In today’s article, I’m going to talk about release flow control. It is common to ask for approval in a release pipeline, especially when deploying to critical environments like Q&A and production.
Azure pipelines offer two types of deployment approvals:
We are only going to analyze the classic release pipeline experience because you can only define some general approvals at the environment level when using a multi-stage YAML pipeline, and those are de-facto pre-deployment approvals.
How to create and manage Pre- and Post-deployment approvals
Sign in to the Azure DevOps portal, and navigate to the Pipelines page. Once there, choose Release and click on New pipeline.
Create a second stage by clicking on the Add button and then New stage. In the window that appears, you will find different templates, such as Azure App Service deployment, Deploy a Node.js app to Azure App Service, and many more. For this demo, click on Empty job at the top.
To complete your release pipeline, you need to specify what to publish. To do so, click on Add an artifact and choose the source of the artifact. For this demo, I selected the latest version of the training project build, but you can choose the source that best fits your needs. Once you have entered all the required configuration, click Add to connect your artifact to the release pipeline.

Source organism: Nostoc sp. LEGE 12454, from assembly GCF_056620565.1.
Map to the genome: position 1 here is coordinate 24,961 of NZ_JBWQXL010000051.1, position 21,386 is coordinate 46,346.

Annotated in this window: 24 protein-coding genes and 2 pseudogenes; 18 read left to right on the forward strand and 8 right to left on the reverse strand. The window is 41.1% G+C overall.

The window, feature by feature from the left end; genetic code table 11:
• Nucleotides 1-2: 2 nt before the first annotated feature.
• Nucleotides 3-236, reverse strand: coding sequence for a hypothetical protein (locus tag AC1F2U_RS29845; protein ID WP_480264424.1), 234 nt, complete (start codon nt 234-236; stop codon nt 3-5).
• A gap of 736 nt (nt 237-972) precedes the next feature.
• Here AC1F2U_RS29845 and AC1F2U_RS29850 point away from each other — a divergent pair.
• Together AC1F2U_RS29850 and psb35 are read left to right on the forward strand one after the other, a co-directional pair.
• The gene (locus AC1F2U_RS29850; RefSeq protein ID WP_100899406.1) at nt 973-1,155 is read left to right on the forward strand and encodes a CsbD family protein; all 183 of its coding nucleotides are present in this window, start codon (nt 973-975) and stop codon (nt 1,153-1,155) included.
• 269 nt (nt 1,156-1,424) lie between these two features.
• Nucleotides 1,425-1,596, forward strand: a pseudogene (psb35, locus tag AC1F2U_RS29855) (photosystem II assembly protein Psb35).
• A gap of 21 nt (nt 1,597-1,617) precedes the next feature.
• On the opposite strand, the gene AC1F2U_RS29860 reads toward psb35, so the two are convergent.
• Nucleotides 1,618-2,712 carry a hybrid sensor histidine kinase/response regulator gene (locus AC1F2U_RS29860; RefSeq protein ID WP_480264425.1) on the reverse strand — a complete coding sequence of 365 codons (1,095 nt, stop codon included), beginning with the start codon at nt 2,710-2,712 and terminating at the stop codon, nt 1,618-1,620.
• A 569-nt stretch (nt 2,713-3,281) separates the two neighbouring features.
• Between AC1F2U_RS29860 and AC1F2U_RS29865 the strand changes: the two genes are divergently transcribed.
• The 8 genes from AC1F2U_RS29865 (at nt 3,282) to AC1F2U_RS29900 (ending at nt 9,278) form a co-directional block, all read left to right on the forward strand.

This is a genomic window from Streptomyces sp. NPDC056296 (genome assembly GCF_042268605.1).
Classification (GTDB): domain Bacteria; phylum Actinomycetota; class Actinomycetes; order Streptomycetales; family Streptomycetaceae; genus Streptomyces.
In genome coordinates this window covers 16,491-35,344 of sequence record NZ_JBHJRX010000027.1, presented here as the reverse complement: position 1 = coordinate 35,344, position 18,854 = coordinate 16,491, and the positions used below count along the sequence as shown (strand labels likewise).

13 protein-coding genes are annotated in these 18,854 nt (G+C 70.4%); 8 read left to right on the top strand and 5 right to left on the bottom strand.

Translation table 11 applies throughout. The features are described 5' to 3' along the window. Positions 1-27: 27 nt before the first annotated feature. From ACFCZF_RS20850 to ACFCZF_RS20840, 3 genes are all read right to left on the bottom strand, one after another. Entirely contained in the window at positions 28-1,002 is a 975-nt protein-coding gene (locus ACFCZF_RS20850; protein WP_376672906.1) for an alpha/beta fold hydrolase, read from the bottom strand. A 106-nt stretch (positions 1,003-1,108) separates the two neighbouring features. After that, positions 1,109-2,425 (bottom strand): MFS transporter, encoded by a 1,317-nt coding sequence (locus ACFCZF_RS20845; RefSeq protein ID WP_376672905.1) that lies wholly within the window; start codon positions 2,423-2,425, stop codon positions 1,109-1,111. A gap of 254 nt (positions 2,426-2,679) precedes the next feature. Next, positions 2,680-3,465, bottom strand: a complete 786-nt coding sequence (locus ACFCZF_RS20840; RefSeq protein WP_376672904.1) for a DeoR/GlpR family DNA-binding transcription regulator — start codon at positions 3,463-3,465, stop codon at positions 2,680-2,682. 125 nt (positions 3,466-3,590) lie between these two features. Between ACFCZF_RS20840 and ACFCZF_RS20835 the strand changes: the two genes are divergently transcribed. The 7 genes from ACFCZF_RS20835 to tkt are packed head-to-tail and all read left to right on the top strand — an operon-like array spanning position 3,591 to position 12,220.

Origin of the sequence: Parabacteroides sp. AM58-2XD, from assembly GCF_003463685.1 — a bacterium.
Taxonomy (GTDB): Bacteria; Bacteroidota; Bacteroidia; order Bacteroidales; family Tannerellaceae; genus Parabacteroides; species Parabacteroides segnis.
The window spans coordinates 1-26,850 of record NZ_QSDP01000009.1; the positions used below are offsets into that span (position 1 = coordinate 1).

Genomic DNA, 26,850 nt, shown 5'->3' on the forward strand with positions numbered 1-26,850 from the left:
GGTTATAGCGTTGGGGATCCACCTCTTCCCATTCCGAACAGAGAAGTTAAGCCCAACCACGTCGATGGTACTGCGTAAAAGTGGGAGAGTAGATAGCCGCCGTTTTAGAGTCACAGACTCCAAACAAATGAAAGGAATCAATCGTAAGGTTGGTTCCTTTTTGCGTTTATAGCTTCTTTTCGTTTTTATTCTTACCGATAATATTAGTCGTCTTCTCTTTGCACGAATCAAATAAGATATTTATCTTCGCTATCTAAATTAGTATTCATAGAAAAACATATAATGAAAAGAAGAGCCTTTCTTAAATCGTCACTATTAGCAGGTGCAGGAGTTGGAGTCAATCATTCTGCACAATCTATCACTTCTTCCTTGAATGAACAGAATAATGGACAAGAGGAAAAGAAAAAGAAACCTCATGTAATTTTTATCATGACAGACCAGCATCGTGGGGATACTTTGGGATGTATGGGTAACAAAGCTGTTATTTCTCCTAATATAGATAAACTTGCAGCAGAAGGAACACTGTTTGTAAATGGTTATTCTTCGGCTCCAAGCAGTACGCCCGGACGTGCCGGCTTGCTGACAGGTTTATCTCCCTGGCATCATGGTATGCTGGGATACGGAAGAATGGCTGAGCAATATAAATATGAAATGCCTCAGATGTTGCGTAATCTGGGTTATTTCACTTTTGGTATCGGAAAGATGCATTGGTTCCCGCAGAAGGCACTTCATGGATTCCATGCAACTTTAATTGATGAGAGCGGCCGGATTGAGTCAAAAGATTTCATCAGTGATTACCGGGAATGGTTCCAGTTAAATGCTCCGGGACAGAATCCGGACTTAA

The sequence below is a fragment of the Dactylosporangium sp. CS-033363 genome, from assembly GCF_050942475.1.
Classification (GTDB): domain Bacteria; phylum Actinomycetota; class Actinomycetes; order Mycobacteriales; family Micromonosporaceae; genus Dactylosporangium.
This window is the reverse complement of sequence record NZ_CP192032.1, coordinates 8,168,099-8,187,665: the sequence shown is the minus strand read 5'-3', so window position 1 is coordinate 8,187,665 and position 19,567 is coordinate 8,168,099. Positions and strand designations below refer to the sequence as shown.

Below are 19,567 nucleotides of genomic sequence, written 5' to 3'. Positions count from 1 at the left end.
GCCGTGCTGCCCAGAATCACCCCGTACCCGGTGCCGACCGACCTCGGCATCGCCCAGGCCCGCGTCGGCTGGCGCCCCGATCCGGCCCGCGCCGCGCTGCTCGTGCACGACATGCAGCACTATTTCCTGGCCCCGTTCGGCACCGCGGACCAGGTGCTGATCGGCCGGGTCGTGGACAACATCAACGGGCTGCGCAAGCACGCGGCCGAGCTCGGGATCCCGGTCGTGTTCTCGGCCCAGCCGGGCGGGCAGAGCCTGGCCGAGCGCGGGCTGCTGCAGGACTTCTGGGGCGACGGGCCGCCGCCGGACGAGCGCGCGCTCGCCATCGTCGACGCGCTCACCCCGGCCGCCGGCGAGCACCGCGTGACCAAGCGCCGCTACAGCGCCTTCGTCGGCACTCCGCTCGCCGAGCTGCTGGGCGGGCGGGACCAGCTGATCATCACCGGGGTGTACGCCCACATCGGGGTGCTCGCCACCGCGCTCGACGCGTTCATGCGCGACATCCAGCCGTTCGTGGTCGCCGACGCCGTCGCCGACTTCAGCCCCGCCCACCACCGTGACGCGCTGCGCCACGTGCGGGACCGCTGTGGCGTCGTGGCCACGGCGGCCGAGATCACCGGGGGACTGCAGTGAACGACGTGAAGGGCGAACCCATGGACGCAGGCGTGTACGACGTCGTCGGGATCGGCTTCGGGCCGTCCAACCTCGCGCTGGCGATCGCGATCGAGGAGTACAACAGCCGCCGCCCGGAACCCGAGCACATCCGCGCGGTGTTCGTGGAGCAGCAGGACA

Now it’s time to enable our post-deployment and pre-deployment approvals. Click on the user icon on the right side of stage 1. In the window that appears, click on Enable next to post-deployment approvals. Then, add an approver.
Next, click on the user icon on the left side of stage 3 and do the same, except this time for pre-deployment approvals.
Once you are finished, the release pipeline will look like this. You know that you have the approval in place because the user icons have a small checkmark on the bottom right side.
Save the pipeline and start a new release by clicking on Create release. In the window that appears we can specify the stages that execute, select the version of the artifact, and add a release description. For this demo, leave these configurations empty and click the Create button.
Once you have clicked the Create button, the release pipeline will start. Once stage 1 is done, it starts spanning approval. However, it is not yet marked as completed.
When you go back to the dashboard, the stage is still blue, which means that it’s in progress.
However, if we check the stage logs, we can see that all jobs have succeeded and are completed.
Approve the deployment by clicking on the Approve button. The stage will then be marked as completed, and the flow will move to stage 3. However, because we enabled the pre-deployment approval, the stage will go directly into the “waiting for approval” state.
If we check the stage logs, we see that no jobs have been executed.
When the approver approves the deployment, the user-icons will be marked green, and the deployment will be picked by an agent to be executed.
What are the differences between Pre- and Post-deployment approvals?
Using post-deployment approval, the artifact is deployed, and only then will the pipeline ask for approval. However, the stage will not be marked as completed until an approver approves the deployment.
Using the pre-deployment approval, the approver needs to mark the stage as approved before the deployment proceeds. The stage will then be marked as succeeded once it finishes.
- Azure pipelines official documentation: https://docs.microsoft.com/en-us/azure/devops/pipelines/release/approvals/approvals?view=azure-devops